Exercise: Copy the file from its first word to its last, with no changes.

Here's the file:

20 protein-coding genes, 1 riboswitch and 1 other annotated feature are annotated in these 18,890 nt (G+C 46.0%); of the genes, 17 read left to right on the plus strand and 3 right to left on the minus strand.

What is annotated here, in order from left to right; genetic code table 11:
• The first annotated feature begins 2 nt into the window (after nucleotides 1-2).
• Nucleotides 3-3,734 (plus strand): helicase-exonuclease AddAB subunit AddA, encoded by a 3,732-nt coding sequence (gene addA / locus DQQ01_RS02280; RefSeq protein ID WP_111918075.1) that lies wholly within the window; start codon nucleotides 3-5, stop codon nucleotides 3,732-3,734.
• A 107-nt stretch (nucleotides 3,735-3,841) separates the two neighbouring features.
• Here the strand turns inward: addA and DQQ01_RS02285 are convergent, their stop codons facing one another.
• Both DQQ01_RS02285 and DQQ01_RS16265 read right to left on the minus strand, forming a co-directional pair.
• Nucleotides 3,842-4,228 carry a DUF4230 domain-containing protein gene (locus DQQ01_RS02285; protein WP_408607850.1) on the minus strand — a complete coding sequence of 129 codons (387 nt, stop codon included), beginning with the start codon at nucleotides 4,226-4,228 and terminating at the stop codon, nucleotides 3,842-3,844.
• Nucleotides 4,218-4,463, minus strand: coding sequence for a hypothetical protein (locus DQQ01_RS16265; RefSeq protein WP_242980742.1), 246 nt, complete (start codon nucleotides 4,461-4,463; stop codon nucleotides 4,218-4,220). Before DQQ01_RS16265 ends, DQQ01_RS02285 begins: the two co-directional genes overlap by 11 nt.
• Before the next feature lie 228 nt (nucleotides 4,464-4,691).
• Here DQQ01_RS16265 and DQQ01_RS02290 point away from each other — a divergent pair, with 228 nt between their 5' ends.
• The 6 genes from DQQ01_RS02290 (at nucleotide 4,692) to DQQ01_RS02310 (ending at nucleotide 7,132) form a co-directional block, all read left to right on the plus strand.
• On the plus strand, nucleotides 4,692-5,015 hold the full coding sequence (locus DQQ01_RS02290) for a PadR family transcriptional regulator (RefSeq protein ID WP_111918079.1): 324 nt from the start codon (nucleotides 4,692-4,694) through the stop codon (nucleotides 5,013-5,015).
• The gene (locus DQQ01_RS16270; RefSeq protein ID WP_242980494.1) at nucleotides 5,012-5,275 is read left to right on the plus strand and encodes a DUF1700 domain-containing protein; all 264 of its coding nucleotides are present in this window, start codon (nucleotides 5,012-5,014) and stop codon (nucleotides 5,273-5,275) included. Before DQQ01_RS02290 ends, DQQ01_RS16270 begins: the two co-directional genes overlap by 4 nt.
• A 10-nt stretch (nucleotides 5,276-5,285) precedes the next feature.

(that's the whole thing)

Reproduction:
20 protein-coding genes, 1 riboswitch and 1 other annotated feature are annotated in these 18,890 nt (G+C 46.0%); of the genes, 17 read left to right on the plus strand and 3 right to left on the minus strand.

What is annotated here, in order from left to right; genetic code table 11:
• The first annotated feature begins 2 nt into the window (after nucleotides 1-2).
• Nucleotides 3-3,734 (plus strand): helicase-exonuclease AddAB subunit AddA, encoded by a 3,732-nt coding sequence (gene addA / locus DQQ01_RS02280; RefSeq protein ID WP_111918075.1) that lies wholly within the window; start codon nucleotides 3-5, stop codon nucleotides 3,732-3,734.
• A 107-nt stretch (nucleotides 3,735-3,841) separates the two neighbouring features.
• Here the strand turns inward: addA and DQQ01_RS02285 are convergent, their stop codons facing one another.
• Both DQQ01_RS02285 and DQQ01_RS16265 read right to left on the minus strand, forming a co-directional pair.
• Nucleotides 3,842-4,228 carry a DUF4230 domain-containing protein gene (locus DQQ01_RS02285; protein WP_408607850.1) on the minus strand — a complete coding sequence of 129 codons (387 nt, stop codon included), beginning with the start codon at nucleotides 4,226-4,228 and terminating at the stop codon, nucleotides 3,842-3,844.
• Nucleotides 4,218-4,463, minus strand: coding sequence for a hypothetical protein (locus DQQ01_RS16265; RefSeq protein WP_242980742.1), 246 nt, complete (start codon nucleotides 4,461-4,463; stop codon nucleotides 4,218-4,220). Before DQQ01_RS16265 ends, DQQ01_RS02285 begins: the two co-directional genes overlap by 11 nt.
• Before the next feature lie 228 nt (nucleotides 4,464-4,691).
• Here DQQ01_RS16265 and DQQ01_RS02290 point away from each other — a divergent pair, with 228 nt between their 5' ends.
• The 6 genes from DQQ01_RS02290 (at nucleotide 4,692) to DQQ01_RS02310 (ending at nucleotide 7,132) form a co-directional block, all read left to right on the plus strand.
• On the plus strand, nucleotides 4,692-5,015 hold the full coding sequence (locus DQQ01_RS02290) for a PadR family transcriptional regulator (RefSeq protein ID WP_111918079.1): 324 nt from the start codon (nucleotides 4,692-4,694) through the stop codon (nucleotides 5,013-5,015).
• The gene (locus DQQ01_RS16270; RefSeq protein ID WP_242980494.1) at nucleotides 5,012-5,275 is read left to right on the plus strand and encodes a DUF1700 domain-containing protein; all 264 of its coding nucleotides are present in this window, start codon (nucleotides 5,012-5,014) and stop codon (nucleotides 5,273-5,275) included. Before DQQ01_RS02290 ends, DQQ01_RS16270 begins: the two co-directional genes overlap by 4 nt.
• A 10-nt stretch (nucleotides 5,276-5,285) precedes the next feature.